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Diaphragms and Cervical Caps Overview

Diaphragms and cervical caps belong to the barrier method of birth control. They were most often used before the invention of hormonal contraceptives and intrauterine devices. Diaphragms have a longer history of use than cervical caps. However, both of them became significantly less popular with the development of hormonal contraception. Nowadays, women use this barrier method for a number of reasons – cultural, religious, and health-related.

 
Diaphragms

A diaphragm is a soft, thin, and flexible dome-shaped disc with a rim and a spring attached to the latter. It covers the cervix and part of the uterus to prevent sperm from entering it. Diaphragms are made either of latex or silicone. Their springs also differ in types. There are coil springs, flat metal, and arching springs.

Diaphragms come in different sizes: from 50 to 105 mm in diameter. The most commonly used ones are the devices measuring 65 to 80 mm. The variety of diaphragms types and sizes allows every woman to choose the most comfortable device, which would suit her vaginal anatomy best.

Actually, not a woman herself, but a physician is responsible for choosing the appropriate device for every woman (the size and the type). Therefore, a diaphragm is prescribed and fitted by the doctor. It is at the doctor’s office that a woman is trained to insert and remove the diaphragm, as well as instructed how to take care of it.

In general, a woman has to know that the given birth control tool should be inserted into the vagina and placed properly over the cervix up to 6 hours before the sexual intercourse. A diaphragm can also serve as a spermicide delivering means. It must be left inside for not less than 6 hours after sexual relations. If more than one intercourse occurs, additional spermicide should be placed into the vagina, and 6 hours should pass before the device extraction. However, this contraceptive should not be left inside for more than 24 hours.

After the diaphragm is removed from the vagina, it should be examined for breaks, washed with soap and warm water, and stored in the dark cool place. This contraceptive can be used for two years; then it needs to be refitted by a doctor. Pregnancy and child bearing, abortion, or gaining weight can change the size of the cervix; therefore, diaphragms should also be refitted in such cases.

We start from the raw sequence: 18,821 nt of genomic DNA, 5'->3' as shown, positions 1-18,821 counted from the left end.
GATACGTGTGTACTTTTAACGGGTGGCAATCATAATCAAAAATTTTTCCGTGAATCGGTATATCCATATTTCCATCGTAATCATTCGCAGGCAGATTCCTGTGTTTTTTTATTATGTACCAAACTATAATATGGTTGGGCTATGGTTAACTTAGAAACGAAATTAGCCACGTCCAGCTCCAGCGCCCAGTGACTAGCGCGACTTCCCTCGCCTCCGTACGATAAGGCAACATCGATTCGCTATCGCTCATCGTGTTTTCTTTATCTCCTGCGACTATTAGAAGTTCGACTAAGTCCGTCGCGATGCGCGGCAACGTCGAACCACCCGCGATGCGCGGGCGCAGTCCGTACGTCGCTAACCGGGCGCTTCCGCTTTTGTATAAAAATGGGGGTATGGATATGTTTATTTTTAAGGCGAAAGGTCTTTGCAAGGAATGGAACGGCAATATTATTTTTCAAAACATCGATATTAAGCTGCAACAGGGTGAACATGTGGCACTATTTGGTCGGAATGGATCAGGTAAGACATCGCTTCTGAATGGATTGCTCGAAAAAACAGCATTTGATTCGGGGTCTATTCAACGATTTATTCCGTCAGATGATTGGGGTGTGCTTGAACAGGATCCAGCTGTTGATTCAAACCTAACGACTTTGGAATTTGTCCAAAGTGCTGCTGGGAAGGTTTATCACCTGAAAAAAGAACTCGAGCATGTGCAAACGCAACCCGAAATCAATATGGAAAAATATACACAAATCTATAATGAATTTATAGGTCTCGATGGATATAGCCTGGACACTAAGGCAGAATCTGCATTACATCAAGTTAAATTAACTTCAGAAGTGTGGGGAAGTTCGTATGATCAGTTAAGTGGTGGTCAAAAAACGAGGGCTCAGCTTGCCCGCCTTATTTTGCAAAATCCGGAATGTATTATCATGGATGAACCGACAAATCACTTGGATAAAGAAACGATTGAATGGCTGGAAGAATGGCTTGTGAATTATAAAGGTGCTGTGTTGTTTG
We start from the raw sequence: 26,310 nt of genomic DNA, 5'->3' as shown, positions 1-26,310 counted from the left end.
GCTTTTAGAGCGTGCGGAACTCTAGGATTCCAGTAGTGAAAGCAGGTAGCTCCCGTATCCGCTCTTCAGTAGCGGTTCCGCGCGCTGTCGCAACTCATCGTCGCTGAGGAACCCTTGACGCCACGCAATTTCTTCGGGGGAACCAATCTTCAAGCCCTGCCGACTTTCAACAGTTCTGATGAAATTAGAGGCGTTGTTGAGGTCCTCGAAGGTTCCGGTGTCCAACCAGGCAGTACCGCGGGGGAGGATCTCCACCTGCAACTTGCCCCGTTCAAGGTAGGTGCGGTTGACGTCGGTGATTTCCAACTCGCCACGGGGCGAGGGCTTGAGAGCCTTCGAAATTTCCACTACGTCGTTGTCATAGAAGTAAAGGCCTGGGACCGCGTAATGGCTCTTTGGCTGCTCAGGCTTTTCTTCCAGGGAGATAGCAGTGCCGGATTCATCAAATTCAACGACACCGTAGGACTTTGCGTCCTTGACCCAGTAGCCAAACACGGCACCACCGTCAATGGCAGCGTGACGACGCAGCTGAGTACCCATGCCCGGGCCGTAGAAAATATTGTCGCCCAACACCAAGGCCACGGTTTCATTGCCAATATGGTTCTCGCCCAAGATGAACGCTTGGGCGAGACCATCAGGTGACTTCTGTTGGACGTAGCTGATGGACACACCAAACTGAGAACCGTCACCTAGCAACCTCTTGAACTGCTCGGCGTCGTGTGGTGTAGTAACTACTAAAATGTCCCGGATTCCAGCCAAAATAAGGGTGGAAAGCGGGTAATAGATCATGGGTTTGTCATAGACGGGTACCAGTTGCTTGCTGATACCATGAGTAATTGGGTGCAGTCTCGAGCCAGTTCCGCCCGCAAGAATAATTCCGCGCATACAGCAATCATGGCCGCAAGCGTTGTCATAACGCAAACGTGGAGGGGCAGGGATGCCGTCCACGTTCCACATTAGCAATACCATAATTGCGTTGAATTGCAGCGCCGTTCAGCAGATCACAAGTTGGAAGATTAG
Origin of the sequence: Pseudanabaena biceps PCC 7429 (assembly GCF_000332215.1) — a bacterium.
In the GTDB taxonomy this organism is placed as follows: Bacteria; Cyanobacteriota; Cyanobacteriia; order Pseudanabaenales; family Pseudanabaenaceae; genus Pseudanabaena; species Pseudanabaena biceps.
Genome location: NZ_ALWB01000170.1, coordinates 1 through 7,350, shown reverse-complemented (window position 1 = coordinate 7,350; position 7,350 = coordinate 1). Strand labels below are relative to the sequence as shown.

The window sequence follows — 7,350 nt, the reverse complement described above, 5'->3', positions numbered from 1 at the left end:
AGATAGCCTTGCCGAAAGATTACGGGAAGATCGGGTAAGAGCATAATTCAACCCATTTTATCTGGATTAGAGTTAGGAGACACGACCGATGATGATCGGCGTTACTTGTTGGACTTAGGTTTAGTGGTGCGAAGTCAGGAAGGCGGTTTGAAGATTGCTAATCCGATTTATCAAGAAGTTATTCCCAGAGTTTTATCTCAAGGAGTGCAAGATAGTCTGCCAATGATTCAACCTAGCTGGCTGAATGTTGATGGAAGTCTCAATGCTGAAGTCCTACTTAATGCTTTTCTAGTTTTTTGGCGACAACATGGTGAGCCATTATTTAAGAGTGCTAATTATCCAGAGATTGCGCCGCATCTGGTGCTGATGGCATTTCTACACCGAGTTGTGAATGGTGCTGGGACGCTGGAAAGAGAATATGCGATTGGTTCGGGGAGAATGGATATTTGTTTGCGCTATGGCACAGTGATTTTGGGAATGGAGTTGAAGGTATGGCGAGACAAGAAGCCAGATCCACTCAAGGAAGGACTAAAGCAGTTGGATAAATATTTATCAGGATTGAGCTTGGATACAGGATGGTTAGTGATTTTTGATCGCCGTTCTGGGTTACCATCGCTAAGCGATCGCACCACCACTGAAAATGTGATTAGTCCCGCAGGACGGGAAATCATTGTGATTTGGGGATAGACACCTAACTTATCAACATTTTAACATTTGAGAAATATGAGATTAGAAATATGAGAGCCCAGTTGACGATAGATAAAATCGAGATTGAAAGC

Barrier method of contraception is known to be quite safe, producing few side effects. Diaphragms use is sometimes associated with the higher risk of urinary tract infections and allergic reactions to latex. There also were some associations with toxic shock syndrome and diaphragms; however, there is no reliable official data on this issue for the time being.

Low incidence of adverse reactions is definitely a great advantage of the diaphragms. On the other hand, their effectiveness could have been better. Perfect use is said to be 97% effective, average use gives pregnancy protection only in 82% of cases. Using spermicide or male condom significantly lowers diaphragms failure rates.

Cervical Caps

Cervical caps have very much in common with diaphragms: they also represent a barrier method of contraception; they work the same; they are often used with spermicide; they need to be chosen in the clinic by the doctor and they also require some efforts for a woman to learn how to use them right. Besides, cervical caps and diaphragms have practically the same rates of effectiveness and few side effects (allergic reactions and rarely bladder infections).

However, there are also differences between diaphragms and cervical caps. The latter are thimble-shaped and are placed only over the cervix without covering uterus. They are held in place with the help of suction.

Cervical caps come in different sizes depending on the brand. There are only three of them officially approved in the USA: Prentif, FemCap, and the Lea's shield. Prentif is made of latex; it is available in sizes 22, 25, 28, and 31 mm. Femcap is made of silicone; it comes in sizes 22, 26, and 30 mm. The Lea’s shield is also made of silicone. The latter device is designed to fit all the sizes.

Cervical caps can be inserted some time before the intercourse and should stay inside for 8 hours after the last sex. They are, however, not recommended to be left on the cervix for more than 48 hours, since this is supposed to increase the risk of toxic shock syndrome, vaginal irritation, unpleasant vaginal odor and discharge.

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These days very few women choose cervical caps for pregnancy protection. They say that one of the reasons why they are reluctant to use this birth control method is that it is quite difficult to learn how to correctly insert and remove caps.

The final note should be done about the anatomic peculiarities and the use of cervical caps and diaphragms. The matter is that women with abnormal vaginal anatomy are bad candidates for the use of these contraceptive, since it will increase their risks of getting pregnant or may cause difficulties even with placing the devices inside.

 
Ivanna


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